The most fundamental difference between the rifle and the shotgun is the presence of rifling in the barrel. Rifling is tiny grooves carved into the inside of the barrel. Once a bullet is propelled by explosion, it travels the length of the barrel before being flying out the front of the gun.
Rifling grooves force the bullet to spin in the chamber. The round continues to spin once out of the weapon. This spinning creates greater distance and accuracy. Rifles are the weapon of choice for the hunter with distant targets that require great accuracy. A good marksman can shoot game in the heart or head from hundreds of yards away. The type of game he hunts may never let him get close enough to attempt using any other type of weapon. Even if the rifleman misses with his shot, he may still injure the game enough to slow it down without ever putting himself in harm’s way.
Weight, action, and caliber are all important considerations for owners of any rifle. Most rifles, without cartridges and accessories, weight between five and ten pounds. Heavier rifles are better at absorbing the recoil, or kick, generated when the weapon fires. They are also easier to keep steady when firing, which increases accuracy. Lighter rifles are better for long hiking hunts when the hunter can feel every ounce on his pack. They are also handy in tree stands when the hunter must hold up his weapon for an extended period of time in anticipation of the sudden emergence of game. A light rifle with a short barrel is called a carbine. This weapon won’t get caught on brush or tree limbs.
Action refers to how the mechanism of chambering and ejecting ammunition is designed. The most basic action is also the most stable and reliable because it has few moving parts. This is the single-shot. As the name implies, this action only allows the hunter one shot before he must reload. Bolt action is considered by some to be the most accurate.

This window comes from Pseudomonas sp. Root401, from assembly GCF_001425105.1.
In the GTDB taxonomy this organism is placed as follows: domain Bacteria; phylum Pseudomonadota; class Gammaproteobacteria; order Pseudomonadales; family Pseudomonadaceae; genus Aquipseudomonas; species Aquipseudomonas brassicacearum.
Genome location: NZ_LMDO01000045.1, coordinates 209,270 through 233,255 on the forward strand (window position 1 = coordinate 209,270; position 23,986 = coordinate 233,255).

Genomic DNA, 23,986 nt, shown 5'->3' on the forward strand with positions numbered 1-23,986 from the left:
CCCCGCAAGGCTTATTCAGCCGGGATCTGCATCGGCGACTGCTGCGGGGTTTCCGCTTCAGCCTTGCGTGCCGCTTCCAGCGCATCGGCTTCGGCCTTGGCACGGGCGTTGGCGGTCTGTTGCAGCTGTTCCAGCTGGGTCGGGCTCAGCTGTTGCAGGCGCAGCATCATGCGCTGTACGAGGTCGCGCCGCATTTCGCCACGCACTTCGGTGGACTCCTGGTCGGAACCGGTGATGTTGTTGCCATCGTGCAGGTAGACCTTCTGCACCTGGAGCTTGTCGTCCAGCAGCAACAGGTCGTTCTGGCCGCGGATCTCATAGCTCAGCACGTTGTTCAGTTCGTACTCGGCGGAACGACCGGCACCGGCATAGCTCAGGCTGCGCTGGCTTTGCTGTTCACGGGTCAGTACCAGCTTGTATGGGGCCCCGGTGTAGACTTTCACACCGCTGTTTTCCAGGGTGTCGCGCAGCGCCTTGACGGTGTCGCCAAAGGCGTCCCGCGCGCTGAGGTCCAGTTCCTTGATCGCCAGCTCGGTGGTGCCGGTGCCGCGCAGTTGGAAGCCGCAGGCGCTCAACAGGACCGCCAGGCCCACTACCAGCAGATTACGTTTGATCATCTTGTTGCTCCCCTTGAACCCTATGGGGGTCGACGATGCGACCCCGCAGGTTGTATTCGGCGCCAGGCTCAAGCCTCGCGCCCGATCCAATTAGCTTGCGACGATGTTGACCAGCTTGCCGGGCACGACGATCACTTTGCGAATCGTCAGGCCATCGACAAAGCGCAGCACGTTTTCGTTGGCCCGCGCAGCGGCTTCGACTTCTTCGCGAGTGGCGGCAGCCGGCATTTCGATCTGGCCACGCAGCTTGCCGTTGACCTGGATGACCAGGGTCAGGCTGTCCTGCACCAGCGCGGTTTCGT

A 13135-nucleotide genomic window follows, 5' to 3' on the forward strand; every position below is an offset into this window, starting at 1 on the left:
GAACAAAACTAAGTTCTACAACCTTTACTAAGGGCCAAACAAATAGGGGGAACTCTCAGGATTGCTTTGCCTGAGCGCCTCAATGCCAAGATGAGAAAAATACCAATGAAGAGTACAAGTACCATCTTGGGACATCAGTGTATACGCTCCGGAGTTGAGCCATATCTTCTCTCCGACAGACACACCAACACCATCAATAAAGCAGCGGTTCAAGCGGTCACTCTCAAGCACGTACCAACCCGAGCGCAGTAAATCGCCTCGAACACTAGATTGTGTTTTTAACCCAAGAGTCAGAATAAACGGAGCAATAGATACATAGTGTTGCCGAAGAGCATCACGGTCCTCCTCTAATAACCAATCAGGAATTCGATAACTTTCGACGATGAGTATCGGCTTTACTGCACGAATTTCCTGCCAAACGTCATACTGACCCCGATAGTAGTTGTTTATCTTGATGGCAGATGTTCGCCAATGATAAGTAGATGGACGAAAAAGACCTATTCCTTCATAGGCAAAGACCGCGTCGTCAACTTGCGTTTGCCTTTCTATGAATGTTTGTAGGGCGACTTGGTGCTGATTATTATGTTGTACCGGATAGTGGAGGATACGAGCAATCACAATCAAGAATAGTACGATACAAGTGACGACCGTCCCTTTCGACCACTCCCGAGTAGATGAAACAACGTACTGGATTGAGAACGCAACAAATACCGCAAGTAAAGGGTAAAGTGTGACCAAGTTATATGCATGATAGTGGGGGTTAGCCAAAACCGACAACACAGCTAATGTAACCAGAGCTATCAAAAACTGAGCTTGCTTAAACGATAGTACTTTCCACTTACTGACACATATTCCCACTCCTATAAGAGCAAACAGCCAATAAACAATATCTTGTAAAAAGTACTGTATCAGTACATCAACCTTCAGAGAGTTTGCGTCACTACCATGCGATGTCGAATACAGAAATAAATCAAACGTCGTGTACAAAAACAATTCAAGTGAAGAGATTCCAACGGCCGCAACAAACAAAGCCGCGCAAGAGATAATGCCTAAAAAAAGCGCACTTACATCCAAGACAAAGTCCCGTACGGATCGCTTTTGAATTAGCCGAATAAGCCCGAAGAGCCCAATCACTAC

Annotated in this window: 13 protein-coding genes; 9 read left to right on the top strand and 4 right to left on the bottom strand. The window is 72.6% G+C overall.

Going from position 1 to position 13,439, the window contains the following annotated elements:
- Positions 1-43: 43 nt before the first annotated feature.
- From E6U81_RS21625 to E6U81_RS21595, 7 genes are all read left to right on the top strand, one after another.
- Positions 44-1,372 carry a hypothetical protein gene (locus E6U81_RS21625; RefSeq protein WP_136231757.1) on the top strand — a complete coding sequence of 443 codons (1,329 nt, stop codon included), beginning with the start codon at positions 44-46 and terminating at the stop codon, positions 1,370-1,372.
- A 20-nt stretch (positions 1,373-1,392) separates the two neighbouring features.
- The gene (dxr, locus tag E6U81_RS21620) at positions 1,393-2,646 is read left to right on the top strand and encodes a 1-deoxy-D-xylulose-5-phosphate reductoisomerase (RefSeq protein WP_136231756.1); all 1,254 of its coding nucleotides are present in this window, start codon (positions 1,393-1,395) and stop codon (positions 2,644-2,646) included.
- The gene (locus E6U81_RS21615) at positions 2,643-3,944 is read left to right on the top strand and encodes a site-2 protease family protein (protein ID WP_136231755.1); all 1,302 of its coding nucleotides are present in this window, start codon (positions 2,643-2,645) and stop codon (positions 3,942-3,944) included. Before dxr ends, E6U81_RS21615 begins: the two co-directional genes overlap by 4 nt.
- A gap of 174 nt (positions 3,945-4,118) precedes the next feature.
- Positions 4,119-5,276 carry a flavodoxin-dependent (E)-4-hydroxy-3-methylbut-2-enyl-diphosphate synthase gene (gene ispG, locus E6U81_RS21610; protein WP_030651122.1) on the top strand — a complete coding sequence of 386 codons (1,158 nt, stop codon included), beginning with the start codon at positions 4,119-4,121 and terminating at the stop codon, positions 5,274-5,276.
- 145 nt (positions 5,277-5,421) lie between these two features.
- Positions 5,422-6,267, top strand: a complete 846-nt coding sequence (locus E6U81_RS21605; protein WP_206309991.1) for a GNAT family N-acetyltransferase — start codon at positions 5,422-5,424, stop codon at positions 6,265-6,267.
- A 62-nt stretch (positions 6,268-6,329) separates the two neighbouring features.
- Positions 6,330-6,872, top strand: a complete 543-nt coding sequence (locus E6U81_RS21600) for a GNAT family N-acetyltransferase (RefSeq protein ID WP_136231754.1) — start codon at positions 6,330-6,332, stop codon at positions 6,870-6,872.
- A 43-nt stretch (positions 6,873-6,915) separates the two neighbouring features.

These are similar to single-shots but feature a different reloading mechanism. Repeating action rifles hold a number of cartridges and allow for several shots without a reload. For more rapid firing, pump, lever, and semi-automatic actions are used. These have more moving parts and an increased chance of mechanical failure. Many hunters argue that these faster-firing actions go against the very spirit of hunting. If you need more than two shots to take down your prey, you either need more practice or you didn’t scout your target properly.
Hitting game with more than the minimum of rounds will also decrease the amount of usable meat on your kill. The diameter of the barrel, or bore, of a rifle is called its caliber. Caliber is measured in either millimeters, or in inch hundredths or thousandths. A typical small game hunter might use a .17 caliber rifle. Big game caliber rifles are around .458. Discussions on caliber can easily confuse the novice, even intermediate level hunter. In addition to bore, other elements can figure into the caliber of a weapon. In some cases, bore is not part of the designation at all.
Other numbers used in caliber are the year a weapon was manufactured or the number of grains of powder once used to propel a bullet. It’s best for the new hunter to start simple. Go to a gun shop and ask what kind of weapon and ammunition would be appropriate for the type of game you are hunting and your experience level.
Better to be humble and ask for help than buy something you cannot handle. Or worse yet, to ask for something that doesn’t exist.